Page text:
Time to pitch it right
A lively pitch for the final was a pleasant sight when you consider that complete batting beauties were served up for the semi-finals. The new ball seamed around in the first session and though Mohammad Kaif kept dropping catches in the slips, there was good carry and bounce throughout the day. As the sun came out, the ball came on to the bat nicely. It was a perfect first-day deck and YL Chandrasekhar, the curator, walked around the arena proudly after the day's play and Daljit Singh, the chairman of the BCCI pitches committee, too was a happy man.
Good "sporting pitches" have dominated every player and fan's wish-list and many have wondered why India have not been able to consistently produce good tracks in domestic cricket. Daljit provided a host of reasons while also lamenting the treatment of the groundsmen.
"A groundsman's condition is pathetic. We should be ashamed how we are treating them. With all the money coming in, the situation has to improve. There are good places like Chennai where they are treated well but in many other areas, it's a very sad situation still. People who are running the game should be ashamed. We are hoping that in a year or two things will look up as the talk is going on inside the BCCI on how to make the associations realise the importance of groundsmen and on the art of producing good wickets."
The art of preparing a good pitch is yet to be perfected in India. Six weeks back, the board sent out a guide book on preparing pitches to all associations and have asked them to get it translated into local languages. So what does the book contain? Daljit explains. "Apart from knowing how to lay a wicket, the type of soil (red or black etc), the correct mixture of morrum and clay and the correct grass (Bermuda hybrid is the best), it also comes down to how you prepare the wicket.
"The classic example is the 2006 Champions Trophy at the CCI ground [Brabourne Stadium] in Mumbai. They produced awful wickets - slow, low and powdery pitches spoiled the game so much that the final was almost shifted out of it. Andy Atkinson, the ICC grounds guy [chief pitch consultant], brought glue from England and all that. It was a farce. We later discussed with the local people how they prepared. We learnt they would mark the wicket and zero-cut the grass. That's old and outdated."
Cut the grass? Daljit gives the dummy's guide to preparing a pitch. "You should have liberal grass - now we have stipulated a 6mm standard - when you prepare a wicket. And four inches of soil under the wicket to produce good hard pitch. First you wet it properly - don't flood it and say you have wet it but wet it three-four times a day for two or three days. Then you bring the rollers - use the light rollers for the cross roll and diagonal roll and the heavy roller for straight roll.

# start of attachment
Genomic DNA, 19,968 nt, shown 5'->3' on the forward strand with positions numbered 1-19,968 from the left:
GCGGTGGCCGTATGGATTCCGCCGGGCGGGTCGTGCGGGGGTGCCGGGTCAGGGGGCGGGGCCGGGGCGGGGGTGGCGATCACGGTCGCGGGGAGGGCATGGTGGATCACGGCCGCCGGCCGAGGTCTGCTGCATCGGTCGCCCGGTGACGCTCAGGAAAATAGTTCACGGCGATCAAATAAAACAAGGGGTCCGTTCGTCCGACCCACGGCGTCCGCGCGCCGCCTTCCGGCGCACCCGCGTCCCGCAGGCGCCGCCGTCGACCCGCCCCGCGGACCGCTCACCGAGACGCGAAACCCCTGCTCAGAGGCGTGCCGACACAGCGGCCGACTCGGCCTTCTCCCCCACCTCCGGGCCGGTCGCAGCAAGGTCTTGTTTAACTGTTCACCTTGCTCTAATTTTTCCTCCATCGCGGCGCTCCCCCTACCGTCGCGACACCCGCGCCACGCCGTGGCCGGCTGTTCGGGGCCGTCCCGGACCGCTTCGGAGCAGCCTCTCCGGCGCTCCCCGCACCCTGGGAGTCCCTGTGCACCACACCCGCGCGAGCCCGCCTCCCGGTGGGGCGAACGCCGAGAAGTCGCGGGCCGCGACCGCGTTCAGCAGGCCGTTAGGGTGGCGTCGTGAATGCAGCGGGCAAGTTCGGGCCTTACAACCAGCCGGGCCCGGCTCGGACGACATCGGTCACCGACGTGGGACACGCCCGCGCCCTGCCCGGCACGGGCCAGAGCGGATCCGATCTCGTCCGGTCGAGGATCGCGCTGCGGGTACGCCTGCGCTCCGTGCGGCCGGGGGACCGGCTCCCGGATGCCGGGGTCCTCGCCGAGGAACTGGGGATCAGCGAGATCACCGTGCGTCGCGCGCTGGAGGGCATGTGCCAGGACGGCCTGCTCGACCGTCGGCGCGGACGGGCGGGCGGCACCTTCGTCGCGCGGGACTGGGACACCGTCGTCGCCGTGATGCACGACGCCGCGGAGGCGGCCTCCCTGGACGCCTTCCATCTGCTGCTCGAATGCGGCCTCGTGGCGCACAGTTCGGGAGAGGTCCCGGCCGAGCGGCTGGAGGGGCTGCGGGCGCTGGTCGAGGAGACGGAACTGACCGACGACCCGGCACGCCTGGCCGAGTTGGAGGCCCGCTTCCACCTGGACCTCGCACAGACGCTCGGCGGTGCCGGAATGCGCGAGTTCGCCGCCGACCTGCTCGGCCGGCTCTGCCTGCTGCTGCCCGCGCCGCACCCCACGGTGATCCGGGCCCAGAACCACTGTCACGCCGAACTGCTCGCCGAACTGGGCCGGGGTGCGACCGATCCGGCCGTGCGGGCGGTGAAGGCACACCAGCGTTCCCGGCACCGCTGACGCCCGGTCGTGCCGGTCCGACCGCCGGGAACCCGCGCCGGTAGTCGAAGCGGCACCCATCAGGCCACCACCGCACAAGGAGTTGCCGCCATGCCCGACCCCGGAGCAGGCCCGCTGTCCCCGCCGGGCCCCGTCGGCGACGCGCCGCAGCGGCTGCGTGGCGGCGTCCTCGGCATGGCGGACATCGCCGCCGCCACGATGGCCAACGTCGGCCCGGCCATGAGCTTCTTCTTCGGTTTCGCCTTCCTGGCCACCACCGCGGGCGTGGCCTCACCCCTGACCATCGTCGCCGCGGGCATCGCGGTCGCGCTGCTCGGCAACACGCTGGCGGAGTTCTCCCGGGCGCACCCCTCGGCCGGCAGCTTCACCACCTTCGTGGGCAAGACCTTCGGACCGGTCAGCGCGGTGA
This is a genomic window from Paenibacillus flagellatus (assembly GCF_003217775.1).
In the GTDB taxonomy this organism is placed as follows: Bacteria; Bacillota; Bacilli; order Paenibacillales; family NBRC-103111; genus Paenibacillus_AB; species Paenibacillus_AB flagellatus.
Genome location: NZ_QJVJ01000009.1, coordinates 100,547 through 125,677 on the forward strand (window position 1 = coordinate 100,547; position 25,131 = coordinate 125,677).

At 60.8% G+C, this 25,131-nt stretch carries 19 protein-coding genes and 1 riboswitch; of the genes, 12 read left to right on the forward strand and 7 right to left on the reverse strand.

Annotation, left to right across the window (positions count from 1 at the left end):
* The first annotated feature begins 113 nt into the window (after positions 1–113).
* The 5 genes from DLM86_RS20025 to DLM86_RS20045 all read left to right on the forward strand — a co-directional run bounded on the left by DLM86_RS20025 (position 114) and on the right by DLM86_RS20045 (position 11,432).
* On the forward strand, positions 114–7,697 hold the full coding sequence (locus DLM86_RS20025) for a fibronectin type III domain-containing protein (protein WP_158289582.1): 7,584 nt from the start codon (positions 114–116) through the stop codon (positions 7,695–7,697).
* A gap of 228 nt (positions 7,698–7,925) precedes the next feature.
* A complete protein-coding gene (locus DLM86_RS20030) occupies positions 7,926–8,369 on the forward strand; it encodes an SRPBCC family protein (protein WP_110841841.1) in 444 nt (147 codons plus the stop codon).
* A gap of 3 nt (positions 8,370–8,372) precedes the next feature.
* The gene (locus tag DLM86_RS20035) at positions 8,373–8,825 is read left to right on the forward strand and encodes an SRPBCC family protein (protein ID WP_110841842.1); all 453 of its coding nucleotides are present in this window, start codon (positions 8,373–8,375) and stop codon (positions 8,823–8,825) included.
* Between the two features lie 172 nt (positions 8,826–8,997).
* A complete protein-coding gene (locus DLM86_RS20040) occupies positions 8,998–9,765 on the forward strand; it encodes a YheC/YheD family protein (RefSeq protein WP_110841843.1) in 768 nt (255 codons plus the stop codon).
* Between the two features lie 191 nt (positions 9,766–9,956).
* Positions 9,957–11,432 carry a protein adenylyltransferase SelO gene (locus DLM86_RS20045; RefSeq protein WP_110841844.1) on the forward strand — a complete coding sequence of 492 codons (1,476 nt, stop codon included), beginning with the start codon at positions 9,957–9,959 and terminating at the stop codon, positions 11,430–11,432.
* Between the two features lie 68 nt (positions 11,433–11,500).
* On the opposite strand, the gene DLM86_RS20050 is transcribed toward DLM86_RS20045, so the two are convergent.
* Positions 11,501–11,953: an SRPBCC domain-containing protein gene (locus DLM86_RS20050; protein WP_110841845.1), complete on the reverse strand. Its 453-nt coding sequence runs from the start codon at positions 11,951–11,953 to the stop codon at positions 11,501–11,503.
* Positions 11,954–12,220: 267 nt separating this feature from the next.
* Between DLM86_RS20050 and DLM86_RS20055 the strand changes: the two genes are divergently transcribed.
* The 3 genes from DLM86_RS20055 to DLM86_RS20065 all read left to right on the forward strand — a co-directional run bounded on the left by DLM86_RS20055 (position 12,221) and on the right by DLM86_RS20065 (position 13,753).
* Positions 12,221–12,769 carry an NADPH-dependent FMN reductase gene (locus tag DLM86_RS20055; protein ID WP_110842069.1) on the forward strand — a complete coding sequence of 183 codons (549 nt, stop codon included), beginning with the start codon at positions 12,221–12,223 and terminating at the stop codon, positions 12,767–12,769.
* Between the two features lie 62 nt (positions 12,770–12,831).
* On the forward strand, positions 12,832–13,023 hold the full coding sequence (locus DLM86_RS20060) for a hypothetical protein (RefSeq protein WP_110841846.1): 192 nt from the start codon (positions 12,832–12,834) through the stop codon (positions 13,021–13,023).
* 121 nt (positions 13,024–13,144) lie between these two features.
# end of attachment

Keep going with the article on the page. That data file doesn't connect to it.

"The top one-and-a-half inches dries from sun and air. The below two-and-half is through transpiration (evaporation of water from plants). If we have deep root and good foliage on top, then the transpiration takes place. If that doesn't happen, the wicket below doesn't get hard. If we don't keep liberal grass on top it will affect [the hardness of the pitch]. The rolling only smoothens the wicket; it doesn't harden the surface inside.
"The cricket soil should swell when it's wet. The heavy roller just shapes the wickets, not dry it. If you understand this, you can make hard wickets. The CCI have learnt that now and have started producing fantastic wickets. The ones produced for the Ranji Plate League final last year and the three games that were played there this year [in the Ranji Trophy] were all good wickets."
The other thing that Indians grounds don't have is proper drainage blocks around the pitch. "In the long run it spoils the root of the grass and so much muck gets accumulated below that wickets go from bad to worse," Daljit says. "We got to have drainage around."
The BCCI, which has been conducting pitch seminars for the groundsmen in recent times, has asked each association to name four grounds they will maintain next year for its matches. "Since too much cricket is being played in a season - trial games, camps, inter-district matches, local tournaments, Ranji Trophy, IPL - there is no time to rest the pitches," Daljit says. "With more grounds, the association can spread their games better."
As a parting shot, Daljit once again talks about the plight of the groundsmen. "They are unfortunately not trained. All the people come to this profession as means of picking up a job or just for the love of cricket. Time has come to make it a profession."
Sriram Veera is a staff writer at Cricinfo